Book Filled with Humorous Character Sketches and Mouth-Watering Descriptions – The Suburban Magazine

Traipsing around the world sampling the finest wines each region has to offer is the burden Natalie MacLean has chosen for herself — an unlikely career for a Nova Scotia-bred, Ottawa-based wine writer who didn’t grow up drinking  the nectar of the gods. “It was beer and whiskey on the table,” says MacLean, adding that she only began tasting the stuff in graduate school when she met her husband. “We started going out for dinner and he would order a bottle of wine and it was unlike anything else. Wine just held this fascination for me and I thought I have to learn more.”

And learn more she did. An accredited sommelier, MacLean has won more international writing awards than this 900-word article has space to mention.  Her pieces have appeared in more than 60 newspapers and magazines and her 2006 book, Red, White and Drunk All Over: A Wine- Soaked Journey from Grape to Glass, sold 50,000 copies in Canada alone.

For her latest book, Unquenchable: A Tipsy Quest for The World’s Best Bargain Wines, MacLean again travelled the globe — but this time looking for great, affordable wines in the $10-15 price range. On her journeys, she visited some beautiful places and met some rather obsessive personalities. The result is a 340-page book filled with humorous character sketches and mouth-watering descriptions of both food and wine.

It’s also an entertaining read. “Because you’re entertained, because you’re laughing and enjoying the stories about these colourful characters and winemakers, you actually end up learning a lot about wine without even realizing it,” she says.

“This book is an attempt to try to take some of that apprehension out of wine because, you know, drinking wine is fun so buying wine should be fun.”

Unquenchable has eight chapters, each focusing on a different country or region that offers great wines – places like South Africa, Argentina, Australia and Sicily. At the end of every chapter she offers practical tips on how to find the wines in your liquor store, how to pair them with food and how to serve them.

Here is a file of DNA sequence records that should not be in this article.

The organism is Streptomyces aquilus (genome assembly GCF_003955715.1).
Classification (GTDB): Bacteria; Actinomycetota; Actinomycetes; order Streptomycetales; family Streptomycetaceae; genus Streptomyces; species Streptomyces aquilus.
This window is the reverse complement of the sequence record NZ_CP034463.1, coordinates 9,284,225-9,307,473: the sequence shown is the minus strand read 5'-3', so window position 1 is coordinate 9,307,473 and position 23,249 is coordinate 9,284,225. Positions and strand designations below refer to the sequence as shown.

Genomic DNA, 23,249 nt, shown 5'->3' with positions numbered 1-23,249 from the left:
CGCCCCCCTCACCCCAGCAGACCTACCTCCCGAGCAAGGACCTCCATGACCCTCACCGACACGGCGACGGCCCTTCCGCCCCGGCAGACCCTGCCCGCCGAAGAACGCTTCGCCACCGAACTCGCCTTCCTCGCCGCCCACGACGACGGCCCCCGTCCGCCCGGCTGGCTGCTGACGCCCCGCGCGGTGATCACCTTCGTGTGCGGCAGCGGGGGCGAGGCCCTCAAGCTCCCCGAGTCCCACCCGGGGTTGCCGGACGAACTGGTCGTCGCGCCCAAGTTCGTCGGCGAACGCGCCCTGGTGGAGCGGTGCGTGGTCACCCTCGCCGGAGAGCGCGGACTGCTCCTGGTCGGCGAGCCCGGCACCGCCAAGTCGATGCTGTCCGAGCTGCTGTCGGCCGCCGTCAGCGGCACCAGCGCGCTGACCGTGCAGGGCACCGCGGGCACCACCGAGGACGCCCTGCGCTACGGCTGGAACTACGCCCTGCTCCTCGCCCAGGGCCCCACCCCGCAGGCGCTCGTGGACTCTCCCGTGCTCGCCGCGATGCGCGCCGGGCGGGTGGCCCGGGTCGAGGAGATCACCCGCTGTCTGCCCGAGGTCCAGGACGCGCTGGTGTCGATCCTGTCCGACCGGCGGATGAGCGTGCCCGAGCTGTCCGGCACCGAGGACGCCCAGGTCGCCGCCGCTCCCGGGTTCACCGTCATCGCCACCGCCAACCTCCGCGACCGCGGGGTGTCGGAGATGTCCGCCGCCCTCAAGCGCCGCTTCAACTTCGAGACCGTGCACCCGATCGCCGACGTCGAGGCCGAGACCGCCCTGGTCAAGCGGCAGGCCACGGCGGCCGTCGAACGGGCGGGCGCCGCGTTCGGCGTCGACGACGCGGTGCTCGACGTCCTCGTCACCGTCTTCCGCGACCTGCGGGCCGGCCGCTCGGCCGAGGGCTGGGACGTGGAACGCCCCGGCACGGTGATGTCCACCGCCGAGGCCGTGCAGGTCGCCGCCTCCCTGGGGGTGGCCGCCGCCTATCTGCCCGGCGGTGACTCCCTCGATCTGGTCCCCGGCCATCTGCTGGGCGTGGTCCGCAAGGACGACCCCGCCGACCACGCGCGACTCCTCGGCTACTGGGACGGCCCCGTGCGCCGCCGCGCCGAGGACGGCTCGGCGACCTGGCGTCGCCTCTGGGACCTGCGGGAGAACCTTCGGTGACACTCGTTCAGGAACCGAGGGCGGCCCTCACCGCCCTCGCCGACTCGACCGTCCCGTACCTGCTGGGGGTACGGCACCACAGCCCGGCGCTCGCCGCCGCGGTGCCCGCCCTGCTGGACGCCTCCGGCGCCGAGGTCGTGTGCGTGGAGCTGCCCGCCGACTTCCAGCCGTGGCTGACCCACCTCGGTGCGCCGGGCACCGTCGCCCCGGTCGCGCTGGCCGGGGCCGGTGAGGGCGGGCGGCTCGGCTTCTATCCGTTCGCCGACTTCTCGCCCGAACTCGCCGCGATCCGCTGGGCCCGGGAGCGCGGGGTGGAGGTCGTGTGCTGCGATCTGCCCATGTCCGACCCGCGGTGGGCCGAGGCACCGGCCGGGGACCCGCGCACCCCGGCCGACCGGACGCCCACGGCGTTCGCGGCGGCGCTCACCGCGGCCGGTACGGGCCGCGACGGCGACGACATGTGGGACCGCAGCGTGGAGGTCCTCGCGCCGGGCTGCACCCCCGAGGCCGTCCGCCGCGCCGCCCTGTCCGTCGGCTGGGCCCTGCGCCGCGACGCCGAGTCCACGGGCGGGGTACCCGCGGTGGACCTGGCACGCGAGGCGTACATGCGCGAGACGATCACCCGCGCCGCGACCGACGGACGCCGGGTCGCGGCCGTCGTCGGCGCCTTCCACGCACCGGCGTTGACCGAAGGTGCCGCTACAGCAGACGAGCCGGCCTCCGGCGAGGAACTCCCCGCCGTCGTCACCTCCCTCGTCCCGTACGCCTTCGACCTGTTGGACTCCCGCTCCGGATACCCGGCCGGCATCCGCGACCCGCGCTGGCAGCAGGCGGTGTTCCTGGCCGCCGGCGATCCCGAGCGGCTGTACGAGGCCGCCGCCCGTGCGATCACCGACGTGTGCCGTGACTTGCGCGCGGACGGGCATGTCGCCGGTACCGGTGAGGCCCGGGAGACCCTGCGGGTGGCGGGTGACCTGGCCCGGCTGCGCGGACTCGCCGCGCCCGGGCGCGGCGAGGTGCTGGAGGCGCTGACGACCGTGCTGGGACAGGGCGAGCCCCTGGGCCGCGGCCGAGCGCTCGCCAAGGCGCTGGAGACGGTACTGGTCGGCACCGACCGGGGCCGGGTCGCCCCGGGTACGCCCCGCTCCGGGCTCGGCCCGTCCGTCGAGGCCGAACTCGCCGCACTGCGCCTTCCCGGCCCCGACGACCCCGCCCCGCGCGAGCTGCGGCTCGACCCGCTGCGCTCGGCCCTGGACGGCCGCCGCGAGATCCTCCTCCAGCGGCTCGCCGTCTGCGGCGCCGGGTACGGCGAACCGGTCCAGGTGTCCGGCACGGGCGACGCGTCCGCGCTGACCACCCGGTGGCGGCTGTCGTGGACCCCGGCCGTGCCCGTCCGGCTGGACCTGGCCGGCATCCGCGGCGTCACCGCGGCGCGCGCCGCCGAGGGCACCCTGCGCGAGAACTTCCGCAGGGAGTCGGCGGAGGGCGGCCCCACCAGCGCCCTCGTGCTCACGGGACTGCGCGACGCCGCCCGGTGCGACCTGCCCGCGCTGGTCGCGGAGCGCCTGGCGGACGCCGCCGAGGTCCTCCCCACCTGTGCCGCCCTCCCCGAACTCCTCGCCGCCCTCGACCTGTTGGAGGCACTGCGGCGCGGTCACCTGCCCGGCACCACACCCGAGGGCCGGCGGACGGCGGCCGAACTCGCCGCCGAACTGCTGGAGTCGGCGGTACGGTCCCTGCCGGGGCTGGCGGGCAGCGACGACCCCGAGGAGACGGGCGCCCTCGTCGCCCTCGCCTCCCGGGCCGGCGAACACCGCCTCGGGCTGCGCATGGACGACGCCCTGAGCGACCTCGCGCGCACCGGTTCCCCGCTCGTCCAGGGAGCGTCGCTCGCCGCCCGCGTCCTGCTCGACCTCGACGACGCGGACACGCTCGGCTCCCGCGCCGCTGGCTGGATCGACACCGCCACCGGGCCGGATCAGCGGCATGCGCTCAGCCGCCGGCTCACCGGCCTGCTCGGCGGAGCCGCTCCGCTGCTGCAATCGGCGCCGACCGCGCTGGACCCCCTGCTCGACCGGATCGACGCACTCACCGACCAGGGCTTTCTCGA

MacLean chose to focus on value wines because, for one thing, it speaks to our times. “Who has the budget to slap down $50-100 for a bottle of wine?” she says adding, “Even though I write about wine, when I’m buying for personal consumption I chose very affordable wines.”

These days, quality can be found at decent prices because production costs have come down, technology has improved and there’s more competition from new regions. “If you look at Sicily, it’s because it’s not as fashionable or as well known as Tuscany and Piedmont in the north of Italy. Sicily makes terrific Italian wines but they’re a fraction of the price of their northern neighbours.”

And she says Germany is trying to revitalize its dreary reputation from a few decades ago. Anyone who drank Blue Nun, Black Tower and Mateus knows what I’m talking about. “Today they make nice, bone dry white wine — in particular their Rieslings — that are a bargain on the liquor store shelf.”

When it comes to describing the wines, MacLean’s adjectives are not always the standard-issue highbrow babble that makes plain-speaking folk roll their eyes. “I call it the fruit salad school of wine description where you get every berry and fruit under the sun. I try to limit  that because, not only is it confusing but it’s also boring to have a long list of fruit no one’s ever heard of describing a wine,”  says MacLean.

“I try to make it fun and more interesting for people. I think people are more interested in what food the wine should pair with.  Is it a full-bodied wine or is it a light wine? Like, give me some things I can relate to.” Non-connoisseurs can sometimes feel intimidated when selecting wines at a restaurant or at the liquor store. Part of it is the snobbery and tradition, but MacLean adds that wine is unlike most other consumer products. “You can try on a dress or a suit before you buy it; you can flip through the first chapter of a book before you buy it, but you can’t try wine — at least not legally — before you buy it.”

Another factor is the sheer choice. “There are more than a million wineries worldwide, each of them producing anywhere between, say, five and 20 different wines — and they change every year.”

For this reason, more than125,000 people subscribe to her free wine newsletter ( where she helps readers make choices, match wine with  food, and get good value. “What I try to do for folks on a weekly basis is give them a handful of wines that are terrific, not expensive, that they can find, and that they’ll find delicious,”  she says.

“People just want a shopping list because it is overwhelming.”


You can read more reviews of my new wine book Unquenchable here. 



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